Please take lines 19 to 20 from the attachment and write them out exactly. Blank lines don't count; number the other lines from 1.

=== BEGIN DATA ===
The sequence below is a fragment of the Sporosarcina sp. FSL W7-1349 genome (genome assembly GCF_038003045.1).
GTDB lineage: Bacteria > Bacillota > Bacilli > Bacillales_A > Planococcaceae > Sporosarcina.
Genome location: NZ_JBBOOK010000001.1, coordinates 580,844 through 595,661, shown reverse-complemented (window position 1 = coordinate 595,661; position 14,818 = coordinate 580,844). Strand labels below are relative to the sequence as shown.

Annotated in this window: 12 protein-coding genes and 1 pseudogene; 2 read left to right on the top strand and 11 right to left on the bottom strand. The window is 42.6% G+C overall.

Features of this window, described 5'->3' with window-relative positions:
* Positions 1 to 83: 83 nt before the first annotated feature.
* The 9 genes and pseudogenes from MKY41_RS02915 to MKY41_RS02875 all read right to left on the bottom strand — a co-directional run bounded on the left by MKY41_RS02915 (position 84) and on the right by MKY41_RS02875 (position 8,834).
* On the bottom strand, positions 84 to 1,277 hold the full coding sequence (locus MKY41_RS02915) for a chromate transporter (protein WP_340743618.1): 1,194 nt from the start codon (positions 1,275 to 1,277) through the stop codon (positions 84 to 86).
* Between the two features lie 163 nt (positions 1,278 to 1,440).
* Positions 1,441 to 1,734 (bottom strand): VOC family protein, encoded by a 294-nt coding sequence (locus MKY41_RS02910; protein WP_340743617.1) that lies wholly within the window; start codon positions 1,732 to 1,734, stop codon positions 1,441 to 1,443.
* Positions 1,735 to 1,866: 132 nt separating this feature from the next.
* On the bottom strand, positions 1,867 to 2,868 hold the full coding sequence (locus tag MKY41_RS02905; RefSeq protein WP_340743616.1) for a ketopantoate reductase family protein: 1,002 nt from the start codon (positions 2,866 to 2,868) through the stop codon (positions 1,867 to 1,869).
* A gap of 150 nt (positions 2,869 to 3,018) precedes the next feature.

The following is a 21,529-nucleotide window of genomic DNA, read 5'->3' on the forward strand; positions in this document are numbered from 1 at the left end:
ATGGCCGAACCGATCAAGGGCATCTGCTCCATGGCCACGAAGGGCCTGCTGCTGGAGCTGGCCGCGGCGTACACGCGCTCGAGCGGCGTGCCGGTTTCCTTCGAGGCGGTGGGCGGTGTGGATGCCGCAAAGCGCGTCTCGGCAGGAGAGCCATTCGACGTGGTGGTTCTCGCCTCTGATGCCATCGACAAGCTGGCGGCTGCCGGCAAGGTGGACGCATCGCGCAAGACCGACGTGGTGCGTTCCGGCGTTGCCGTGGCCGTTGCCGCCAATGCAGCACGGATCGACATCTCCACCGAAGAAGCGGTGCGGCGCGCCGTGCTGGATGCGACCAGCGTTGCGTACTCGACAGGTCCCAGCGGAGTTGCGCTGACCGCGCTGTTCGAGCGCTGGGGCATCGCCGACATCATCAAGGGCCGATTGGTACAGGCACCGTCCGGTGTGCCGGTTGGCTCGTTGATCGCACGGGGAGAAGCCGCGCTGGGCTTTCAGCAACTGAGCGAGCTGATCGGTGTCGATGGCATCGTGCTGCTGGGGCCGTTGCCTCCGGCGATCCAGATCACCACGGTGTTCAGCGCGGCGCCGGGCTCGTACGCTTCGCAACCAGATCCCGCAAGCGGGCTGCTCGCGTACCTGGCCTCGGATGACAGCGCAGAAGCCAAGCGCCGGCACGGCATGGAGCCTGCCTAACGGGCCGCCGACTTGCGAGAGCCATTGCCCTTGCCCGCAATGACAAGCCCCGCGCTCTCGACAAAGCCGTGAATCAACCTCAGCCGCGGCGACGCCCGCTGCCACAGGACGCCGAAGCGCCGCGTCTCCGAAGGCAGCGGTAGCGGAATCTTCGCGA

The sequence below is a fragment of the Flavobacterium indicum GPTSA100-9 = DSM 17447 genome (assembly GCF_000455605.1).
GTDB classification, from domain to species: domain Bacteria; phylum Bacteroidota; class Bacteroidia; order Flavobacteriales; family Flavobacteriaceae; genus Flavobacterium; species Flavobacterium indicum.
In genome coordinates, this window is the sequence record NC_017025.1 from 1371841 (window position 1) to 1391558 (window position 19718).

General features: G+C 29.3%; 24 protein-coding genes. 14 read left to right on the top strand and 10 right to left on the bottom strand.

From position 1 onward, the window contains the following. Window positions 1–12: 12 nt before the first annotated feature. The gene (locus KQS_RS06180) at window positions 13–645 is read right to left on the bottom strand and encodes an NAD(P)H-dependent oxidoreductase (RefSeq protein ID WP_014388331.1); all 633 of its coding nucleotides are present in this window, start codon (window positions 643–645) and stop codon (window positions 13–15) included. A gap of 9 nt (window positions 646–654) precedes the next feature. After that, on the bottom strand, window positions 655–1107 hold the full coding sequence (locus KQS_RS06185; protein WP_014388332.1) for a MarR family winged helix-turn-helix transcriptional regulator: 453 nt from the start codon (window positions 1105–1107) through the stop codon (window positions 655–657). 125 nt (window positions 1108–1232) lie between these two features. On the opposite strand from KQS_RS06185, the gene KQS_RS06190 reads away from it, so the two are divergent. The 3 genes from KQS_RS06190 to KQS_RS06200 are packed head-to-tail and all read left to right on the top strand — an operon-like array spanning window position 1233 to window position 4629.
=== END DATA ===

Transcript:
General features: G+C 29.3%; 24 protein-coding genes. 14 read left to right on the top strand and 10 right to left on the bottom strand.

From position 1 onward, the window contains the following. Window positions 1–12: 12 nt before the first annotated feature. The gene (locus KQS_RS06180) at window positions 13–645 is read right to left on the bottom strand and encodes an NAD(P)H-dependent oxidoreductase (RefSeq protein ID WP_014388331.1); all 633 of its coding nucleotides are present in this window, start codon (window positions 643–645) and stop codon (window positions 13–15) included. A gap of 9 nt (window positions 646–654) precedes the next feature. After that, on the bottom strand, window positions 655–1107 hold the full coding sequence (locus KQS_RS06185; protein WP_014388332.1) for a MarR family winged helix-turn-helix transcriptional regulator: 453 nt from the start codon (window positions 1105–1107) through the stop codon (window positions 655–657). 125 nt (window positions 1108–1232) lie between these two features. On the opposite strand from KQS_RS06185, the gene KQS_RS06190 reads away from it, so the two are divergent. The 3 genes from KQS_RS06190 to KQS_RS06200 are packed head-to-tail and all read left to right on the top strand — an operon-like array spanning window position 1233 to window position 4629.